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Haile Selassie student delivered cryptic message before death

Published:Friday | February 1, 2013 | 12:00 AM

Gary Spaulding, Senior Gleaner Writer

"It must be me who is going to die," said 14-year-old Haile Selassie High School student Shariefa Saddler less than 14 hours before her battered body was hurled from a motor car, just about a mile away from her home on Lothiam Avenue, sending shockwaves through the Kingston 11 area.

Shariefa's cryptic comment was reportedly in response to a remark about the inevitability of death during a prayer meeting at her house on Joshua Edwards Avenue in Tower Hill, Olympic Gardens.

Shariefa's eldest sister, 22-year-old Kimona Saddler, and an adult cousin, Wendy, wondered whether those comments from Shariefa, described as quiet, were a premonition, an omen, or if the young student was being threatened but too afraid to speak.

Kimona remembered that on Wednesday morning when Shariefa left for school, she had to "turn back" because she had forgot her lunch money.

"Why didn't she stay home," lamented the grief-stricken young woman.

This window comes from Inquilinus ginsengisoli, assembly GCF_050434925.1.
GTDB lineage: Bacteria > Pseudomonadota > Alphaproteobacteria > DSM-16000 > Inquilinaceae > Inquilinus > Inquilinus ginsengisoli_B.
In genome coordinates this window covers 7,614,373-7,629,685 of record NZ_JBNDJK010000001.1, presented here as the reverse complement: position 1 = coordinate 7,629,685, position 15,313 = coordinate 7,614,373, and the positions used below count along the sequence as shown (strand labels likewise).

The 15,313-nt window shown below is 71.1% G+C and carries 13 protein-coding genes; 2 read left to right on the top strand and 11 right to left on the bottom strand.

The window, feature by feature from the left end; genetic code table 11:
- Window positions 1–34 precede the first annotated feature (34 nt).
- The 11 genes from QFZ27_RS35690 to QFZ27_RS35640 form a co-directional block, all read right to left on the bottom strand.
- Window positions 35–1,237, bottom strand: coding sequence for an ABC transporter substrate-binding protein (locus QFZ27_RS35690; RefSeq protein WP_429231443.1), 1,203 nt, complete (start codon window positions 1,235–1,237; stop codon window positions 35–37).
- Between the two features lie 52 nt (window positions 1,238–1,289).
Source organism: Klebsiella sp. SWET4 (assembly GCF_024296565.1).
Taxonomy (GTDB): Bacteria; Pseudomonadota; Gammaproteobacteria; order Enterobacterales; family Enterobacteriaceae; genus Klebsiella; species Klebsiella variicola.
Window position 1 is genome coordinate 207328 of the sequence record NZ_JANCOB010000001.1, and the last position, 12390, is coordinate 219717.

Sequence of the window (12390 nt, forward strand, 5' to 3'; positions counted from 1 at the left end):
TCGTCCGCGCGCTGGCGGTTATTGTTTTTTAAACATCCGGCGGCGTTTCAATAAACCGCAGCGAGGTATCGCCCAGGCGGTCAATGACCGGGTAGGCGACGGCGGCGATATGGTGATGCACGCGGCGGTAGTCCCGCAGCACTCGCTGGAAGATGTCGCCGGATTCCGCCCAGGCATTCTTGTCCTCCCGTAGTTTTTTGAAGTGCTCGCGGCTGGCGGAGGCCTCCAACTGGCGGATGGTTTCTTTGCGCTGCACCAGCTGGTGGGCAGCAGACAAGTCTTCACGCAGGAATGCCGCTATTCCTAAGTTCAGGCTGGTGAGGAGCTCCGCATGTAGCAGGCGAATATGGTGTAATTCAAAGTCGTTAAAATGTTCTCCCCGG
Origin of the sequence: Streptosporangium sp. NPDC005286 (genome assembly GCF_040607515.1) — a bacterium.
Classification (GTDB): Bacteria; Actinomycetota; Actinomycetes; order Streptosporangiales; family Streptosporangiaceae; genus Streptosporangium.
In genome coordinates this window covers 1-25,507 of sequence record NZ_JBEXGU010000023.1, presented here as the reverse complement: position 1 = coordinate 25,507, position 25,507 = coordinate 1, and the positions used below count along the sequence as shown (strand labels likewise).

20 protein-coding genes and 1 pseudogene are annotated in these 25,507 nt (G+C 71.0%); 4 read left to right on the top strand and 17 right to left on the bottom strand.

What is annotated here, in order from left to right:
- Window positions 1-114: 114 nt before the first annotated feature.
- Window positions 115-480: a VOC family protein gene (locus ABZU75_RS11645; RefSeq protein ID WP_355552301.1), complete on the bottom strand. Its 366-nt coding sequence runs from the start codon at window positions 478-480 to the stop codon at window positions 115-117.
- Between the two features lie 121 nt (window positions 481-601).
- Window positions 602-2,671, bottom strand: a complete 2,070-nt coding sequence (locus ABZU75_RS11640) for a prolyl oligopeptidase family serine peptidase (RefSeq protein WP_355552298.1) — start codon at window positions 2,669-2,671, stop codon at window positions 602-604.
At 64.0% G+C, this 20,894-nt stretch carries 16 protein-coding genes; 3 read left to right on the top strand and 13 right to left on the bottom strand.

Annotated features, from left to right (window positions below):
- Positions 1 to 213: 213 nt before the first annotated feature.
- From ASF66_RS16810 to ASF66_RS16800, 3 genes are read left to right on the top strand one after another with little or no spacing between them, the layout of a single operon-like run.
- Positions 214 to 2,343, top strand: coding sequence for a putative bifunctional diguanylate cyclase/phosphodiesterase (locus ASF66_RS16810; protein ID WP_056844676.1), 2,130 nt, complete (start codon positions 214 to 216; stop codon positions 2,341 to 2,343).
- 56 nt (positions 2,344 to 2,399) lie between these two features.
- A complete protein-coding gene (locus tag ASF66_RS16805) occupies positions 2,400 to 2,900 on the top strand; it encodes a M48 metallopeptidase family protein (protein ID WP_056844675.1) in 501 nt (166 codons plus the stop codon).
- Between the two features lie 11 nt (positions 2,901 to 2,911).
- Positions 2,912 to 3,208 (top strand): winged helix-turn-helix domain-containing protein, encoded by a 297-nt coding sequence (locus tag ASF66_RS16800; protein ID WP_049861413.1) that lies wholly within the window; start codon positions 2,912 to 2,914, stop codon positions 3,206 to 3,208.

The chilling news was just too much for a community, well acquainted with more than its fair share of grief.

"No matter what, a little girl never dead this way in here," declared a young man.

"Me see it in the media, but if anyone told me that come ya so, me woulda tell them a lie," bemoaned Pamela Cunningham-Saddler, Shariefa's mother.

Lost husband

Five years ago, Cunningham-Saddler had to mourn the death of her husband, Rupert Saddler, and was left alone to tend to five children - all girls. Now, her second-to-last daughter has been brutally snatched away, leaving a grief-stricken mother and other family members asking for answers.

While condemning Shariefa's murder, the Ministry of Education yesterday encouraged parents to ensure that children walk in groups in their daily commute so they can see, assist and protect each other.

Shariefa had reportedly last been seen at a bus stop talking to a man.

The ministry said a trauma response team had been instructed to visit the school and offer grief counselling services and support to the students and teachers who had been affected by the incident.